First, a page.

There are times when we need to make a spring rate change quickly due to lack of time needed to make a full spring change. We can do this with what are commonly referred to as spring rubbers. If we elect to do that, there is some information about spring rubbers we need to know. To give you a better understanding of the effects of these coil spacers, we did some experimenting.

The term "spring rubber" comes from the original use of rubber as the component in these devices. Modern spring rubbers can be made from different materials, including Polyurethane, but we'll continue to refer to them as rubbers for the sake of consistency. I love traditional terms anyhow. You get the meaning.

We preach having a balanced setup and whether you dial your car in with trial and error or with the use of computer software, changing spring rates is all part of the process. The truth is, we can balance the setup in the car through the use of many different combinations of spring rates. The middle of the turns must remain balanced, but what we might need to improve is the entry and exit. Various front and rear spring split combinations will feel different to the driver and may result in a change in performance.

One way to quickly enact a spring rate change in our cars is by installing or removing spring rubbers. This is useful with asphalt stock cars, and almost essential with dirt cars. The spring rubber causes an increase in the rate of the spring by eliminating the effectiveness of one coil in the spring. We can even use multiple spring rubbers in a spring if that will provide us with the necessary changes we seek.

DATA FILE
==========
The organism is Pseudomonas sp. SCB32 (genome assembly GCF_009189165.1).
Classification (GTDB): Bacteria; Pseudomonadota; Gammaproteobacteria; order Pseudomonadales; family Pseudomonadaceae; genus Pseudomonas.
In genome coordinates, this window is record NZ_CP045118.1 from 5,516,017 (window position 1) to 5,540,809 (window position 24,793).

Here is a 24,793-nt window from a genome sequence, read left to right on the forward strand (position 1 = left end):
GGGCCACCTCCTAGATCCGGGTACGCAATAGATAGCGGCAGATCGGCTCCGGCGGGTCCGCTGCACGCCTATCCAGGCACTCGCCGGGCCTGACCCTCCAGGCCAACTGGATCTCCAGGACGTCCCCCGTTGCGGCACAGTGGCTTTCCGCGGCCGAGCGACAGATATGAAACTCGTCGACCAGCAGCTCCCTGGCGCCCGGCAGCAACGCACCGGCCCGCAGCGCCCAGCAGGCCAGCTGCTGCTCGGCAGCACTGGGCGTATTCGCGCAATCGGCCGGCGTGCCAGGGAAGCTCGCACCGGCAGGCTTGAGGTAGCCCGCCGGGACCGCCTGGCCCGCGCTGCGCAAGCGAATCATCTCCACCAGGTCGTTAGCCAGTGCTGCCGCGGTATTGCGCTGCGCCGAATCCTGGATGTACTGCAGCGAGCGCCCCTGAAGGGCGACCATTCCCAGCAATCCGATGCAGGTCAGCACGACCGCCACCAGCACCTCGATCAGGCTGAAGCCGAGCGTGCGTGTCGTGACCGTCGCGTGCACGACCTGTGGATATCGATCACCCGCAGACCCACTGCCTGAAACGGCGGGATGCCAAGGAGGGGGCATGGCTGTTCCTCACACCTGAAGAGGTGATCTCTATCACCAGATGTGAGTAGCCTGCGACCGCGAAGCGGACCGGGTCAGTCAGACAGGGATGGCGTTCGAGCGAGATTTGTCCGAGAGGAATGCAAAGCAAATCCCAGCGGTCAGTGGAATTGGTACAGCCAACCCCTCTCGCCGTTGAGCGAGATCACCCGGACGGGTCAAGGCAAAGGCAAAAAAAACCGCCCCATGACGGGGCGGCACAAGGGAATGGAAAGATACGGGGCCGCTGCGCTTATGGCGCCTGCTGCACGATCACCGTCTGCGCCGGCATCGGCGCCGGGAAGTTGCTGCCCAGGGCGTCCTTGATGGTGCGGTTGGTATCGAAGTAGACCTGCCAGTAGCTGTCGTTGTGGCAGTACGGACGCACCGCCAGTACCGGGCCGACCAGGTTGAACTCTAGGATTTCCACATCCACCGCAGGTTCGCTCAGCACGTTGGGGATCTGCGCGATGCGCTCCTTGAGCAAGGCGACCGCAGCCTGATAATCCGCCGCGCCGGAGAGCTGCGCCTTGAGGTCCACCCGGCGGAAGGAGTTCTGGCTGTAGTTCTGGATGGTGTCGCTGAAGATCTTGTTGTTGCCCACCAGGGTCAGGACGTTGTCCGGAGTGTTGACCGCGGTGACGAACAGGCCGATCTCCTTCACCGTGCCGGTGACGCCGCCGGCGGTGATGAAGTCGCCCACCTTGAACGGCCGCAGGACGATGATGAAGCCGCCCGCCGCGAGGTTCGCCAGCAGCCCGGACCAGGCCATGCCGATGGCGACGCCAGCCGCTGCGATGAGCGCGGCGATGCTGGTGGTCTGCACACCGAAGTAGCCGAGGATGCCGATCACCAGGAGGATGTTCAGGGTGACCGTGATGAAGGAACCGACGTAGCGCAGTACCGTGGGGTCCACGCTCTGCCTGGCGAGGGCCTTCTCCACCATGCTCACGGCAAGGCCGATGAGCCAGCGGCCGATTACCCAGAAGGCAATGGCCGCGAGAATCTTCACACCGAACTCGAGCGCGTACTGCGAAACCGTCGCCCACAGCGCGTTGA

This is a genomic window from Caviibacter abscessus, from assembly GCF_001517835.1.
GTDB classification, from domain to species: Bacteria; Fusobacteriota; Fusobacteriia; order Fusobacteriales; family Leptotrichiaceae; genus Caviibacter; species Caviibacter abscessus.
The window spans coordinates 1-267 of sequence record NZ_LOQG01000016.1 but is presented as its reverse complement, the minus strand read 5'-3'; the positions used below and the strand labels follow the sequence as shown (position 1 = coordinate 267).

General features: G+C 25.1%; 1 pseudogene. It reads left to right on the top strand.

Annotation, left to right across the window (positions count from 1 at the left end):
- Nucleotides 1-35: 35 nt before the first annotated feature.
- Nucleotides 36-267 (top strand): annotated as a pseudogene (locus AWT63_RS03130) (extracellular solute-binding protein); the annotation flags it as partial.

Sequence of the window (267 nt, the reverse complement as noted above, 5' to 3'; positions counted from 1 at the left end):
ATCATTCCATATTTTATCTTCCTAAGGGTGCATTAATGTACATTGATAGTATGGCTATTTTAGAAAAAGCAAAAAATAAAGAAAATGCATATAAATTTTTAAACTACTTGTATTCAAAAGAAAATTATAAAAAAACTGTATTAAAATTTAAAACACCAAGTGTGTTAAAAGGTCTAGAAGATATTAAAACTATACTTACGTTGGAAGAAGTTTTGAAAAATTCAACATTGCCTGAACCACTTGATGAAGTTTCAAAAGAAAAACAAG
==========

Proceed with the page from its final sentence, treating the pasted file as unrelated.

How To Rate A Rubber
The success we will have using spring rubbers is only as good as our knowledge of how much the spring rate changes. The rate change for a particular size and hardness of spring rubber is different for each different rate and design of spring and for different amounts of preload on a particular spring.

If I install a "25 pound-per-inch" spring rubber in a 200 pound spring, the amount of rate change will be different as the magnitude of preload on the spring changes. That's because a 200 lb/in rated spring that holds up 950 pounds will be compressed 43/4 inches, whereas a 200 lb/in spring holds up 500 pounds will only compress 21/2 inches. That means there's a different spacing between the coils for each application and the spring rubber will be compressed more in the spring that supports 950 pounds than the one that supports 500 pounds.

It's also true that if we change to a 150 lb/in rated spring in place of the 200 spring, the compressed height on the corner holding 950 pounds will be 61/3 inches and the spring rubber will be compressed even more, yielding a greater overall spring rate change.

The correct way to rate a spring rubber for a particular use is to do it like we rate a spring-in a spring tester. We first install the spring without the rubber in the tester. We need to compress the spring to the same compressed length as when it's installed in the car at ride height and with all of the weight in the car such as driver, fuel, and so on. Then we rate the spring in the next inch or two, or however far the spring compresses on the racetrack. This establishes the actual installed rate of the spring itself.

Next we relieve the pressure on the spring and install the spring rubber. We then repeat the process and compress the spring to its competition height and go the added distance and record the rate. Whatever the increase is over the "spring-only" rate is the rate of that spring rubber for that corner of the car and that particular spring under those conditions. That rate will not be the same for other springs and corners of the car.